a The Transit Lounge: Hachiko

Back in the Day: I had a quarter life crisis, headed to Osaka, Japan for the unknown–only to discover that a passport plane ride are not necessarily a ticket to escape. Some Years Later: Settled back in Oz, the man of my dreams ended up in Tokyo for work–which is how a passport and plane ride showed me home is where the heart is. And Now: Well as luck would have it, we are about to embark on Japan Mark 3, with a baby in tow and another on the way...

Friday, May 21


Last night my husband and I watched the movie Hachiko, starring Richard Gere. In terms of storyline, it was probably one of the worst films I have ever seen. But is was also one of the most heart wrenching movies.

Based on the Japanese tale of Hachiko, an Akita dog born in 1923 who was owned by Professor Ueno. Hachiko and Ueno would walk together everyday to Shibuya station, where the professor would catch a train to work. Hachiko would then return at the end of the day to meet the professor's train so that they could go home together.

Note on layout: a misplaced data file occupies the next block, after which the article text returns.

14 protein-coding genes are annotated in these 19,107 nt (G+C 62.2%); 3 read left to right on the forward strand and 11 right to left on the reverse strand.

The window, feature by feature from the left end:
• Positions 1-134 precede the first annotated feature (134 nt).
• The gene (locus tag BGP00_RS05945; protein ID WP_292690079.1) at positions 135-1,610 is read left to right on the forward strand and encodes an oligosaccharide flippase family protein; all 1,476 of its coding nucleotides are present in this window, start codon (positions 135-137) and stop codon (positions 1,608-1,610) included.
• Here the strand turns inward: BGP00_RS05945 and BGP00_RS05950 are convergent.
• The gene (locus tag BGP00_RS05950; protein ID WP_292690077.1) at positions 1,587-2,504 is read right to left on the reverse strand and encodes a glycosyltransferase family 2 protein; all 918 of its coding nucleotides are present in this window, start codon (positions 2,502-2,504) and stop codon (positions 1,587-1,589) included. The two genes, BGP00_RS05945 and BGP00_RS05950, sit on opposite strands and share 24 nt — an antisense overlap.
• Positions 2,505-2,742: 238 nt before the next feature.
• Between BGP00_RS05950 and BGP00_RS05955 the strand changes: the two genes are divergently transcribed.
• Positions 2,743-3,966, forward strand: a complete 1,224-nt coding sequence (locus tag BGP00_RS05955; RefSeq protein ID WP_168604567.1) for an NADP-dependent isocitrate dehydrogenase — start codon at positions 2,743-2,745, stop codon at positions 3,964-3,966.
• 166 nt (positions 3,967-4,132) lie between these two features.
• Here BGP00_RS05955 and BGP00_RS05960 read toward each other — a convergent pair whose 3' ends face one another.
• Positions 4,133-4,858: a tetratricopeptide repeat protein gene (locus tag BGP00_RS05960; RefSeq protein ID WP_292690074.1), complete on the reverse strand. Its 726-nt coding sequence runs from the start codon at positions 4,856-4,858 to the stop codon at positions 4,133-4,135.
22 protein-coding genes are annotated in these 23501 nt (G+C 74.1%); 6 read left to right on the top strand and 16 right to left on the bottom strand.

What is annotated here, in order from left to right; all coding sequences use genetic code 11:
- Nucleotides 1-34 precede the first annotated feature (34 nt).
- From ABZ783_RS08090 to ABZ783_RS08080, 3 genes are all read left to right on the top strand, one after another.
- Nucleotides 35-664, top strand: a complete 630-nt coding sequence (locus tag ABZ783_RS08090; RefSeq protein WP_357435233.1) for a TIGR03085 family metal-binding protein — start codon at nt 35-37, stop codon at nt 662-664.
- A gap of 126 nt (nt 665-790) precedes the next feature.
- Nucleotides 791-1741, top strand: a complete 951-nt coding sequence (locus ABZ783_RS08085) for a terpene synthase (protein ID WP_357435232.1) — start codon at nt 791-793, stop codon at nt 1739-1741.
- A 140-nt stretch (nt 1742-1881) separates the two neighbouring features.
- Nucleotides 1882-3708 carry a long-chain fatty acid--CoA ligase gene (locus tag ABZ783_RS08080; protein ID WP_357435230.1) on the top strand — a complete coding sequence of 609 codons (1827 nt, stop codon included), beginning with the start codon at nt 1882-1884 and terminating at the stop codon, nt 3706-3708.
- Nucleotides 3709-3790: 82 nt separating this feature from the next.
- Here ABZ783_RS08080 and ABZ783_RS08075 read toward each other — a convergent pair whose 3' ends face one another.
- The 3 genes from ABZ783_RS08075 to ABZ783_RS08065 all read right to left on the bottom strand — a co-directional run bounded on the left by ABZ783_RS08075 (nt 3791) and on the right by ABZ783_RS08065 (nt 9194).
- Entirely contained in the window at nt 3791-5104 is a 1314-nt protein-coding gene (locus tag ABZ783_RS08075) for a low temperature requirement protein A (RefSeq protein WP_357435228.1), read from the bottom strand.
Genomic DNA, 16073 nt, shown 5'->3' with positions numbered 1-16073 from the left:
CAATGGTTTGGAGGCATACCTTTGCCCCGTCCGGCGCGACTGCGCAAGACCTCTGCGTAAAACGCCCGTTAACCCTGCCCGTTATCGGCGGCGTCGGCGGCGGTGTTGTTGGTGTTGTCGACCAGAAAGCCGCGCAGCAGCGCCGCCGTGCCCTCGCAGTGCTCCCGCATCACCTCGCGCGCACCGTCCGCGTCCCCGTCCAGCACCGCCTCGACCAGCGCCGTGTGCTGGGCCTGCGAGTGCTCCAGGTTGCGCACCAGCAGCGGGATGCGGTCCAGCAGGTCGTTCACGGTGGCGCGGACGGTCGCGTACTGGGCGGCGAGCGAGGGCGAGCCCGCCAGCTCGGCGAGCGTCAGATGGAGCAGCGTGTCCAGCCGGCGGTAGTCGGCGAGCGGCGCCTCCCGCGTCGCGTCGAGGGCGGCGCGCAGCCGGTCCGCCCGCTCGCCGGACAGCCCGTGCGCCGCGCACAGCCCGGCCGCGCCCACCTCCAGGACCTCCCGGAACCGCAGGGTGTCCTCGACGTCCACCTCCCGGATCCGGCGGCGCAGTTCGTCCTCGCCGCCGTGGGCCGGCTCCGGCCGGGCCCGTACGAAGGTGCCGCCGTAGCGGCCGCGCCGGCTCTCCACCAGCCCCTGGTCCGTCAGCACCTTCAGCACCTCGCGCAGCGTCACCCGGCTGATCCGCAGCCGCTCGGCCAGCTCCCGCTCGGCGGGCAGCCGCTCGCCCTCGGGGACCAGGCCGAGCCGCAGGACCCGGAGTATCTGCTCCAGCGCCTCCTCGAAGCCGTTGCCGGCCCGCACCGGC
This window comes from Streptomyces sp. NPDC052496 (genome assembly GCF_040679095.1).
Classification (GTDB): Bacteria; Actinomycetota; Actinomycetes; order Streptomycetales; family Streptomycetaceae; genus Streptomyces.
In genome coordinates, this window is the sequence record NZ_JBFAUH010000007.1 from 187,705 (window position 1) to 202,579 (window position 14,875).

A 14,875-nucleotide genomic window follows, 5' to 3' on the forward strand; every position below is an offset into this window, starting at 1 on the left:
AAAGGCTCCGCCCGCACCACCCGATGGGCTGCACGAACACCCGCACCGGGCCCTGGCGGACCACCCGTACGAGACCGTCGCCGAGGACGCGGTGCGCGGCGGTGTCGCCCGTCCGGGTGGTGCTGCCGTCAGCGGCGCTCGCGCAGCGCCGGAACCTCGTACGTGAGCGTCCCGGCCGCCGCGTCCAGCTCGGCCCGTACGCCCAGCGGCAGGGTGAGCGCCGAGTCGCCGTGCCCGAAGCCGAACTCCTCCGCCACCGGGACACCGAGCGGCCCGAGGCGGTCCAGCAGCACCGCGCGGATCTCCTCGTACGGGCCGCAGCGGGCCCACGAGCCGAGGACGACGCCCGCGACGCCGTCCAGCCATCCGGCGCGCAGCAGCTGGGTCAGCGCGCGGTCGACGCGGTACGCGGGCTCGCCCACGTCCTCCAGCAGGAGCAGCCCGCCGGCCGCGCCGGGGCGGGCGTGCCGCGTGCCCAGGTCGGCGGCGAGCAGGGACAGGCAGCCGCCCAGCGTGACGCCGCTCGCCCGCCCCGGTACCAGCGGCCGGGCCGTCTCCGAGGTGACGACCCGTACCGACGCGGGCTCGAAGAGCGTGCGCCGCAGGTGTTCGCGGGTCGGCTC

Professor Ueno died in 1925. Although his master was gone, Hachiko continued to wait for his him at Shibuya Station until his own death in 1935. That's 9 long, lonely years without his best friend.

A while back, a statue of Hachiko was erected at Shibuya Station in memory of Hachiko and Prof. Ueno. It is now one of the most popular meeting points in Tokyo, if not Japan.

The movie remained true to this part, except it was set in the mid-90s, with Richard Gere dying in 1998. Hachi waited another 10 years, refusing to go home. He slept at the rail station and was fed by the kindness of those people working at and using the station. By the end, it didn't matter that the story line was non-existent. I could barely see the TV through my tears!

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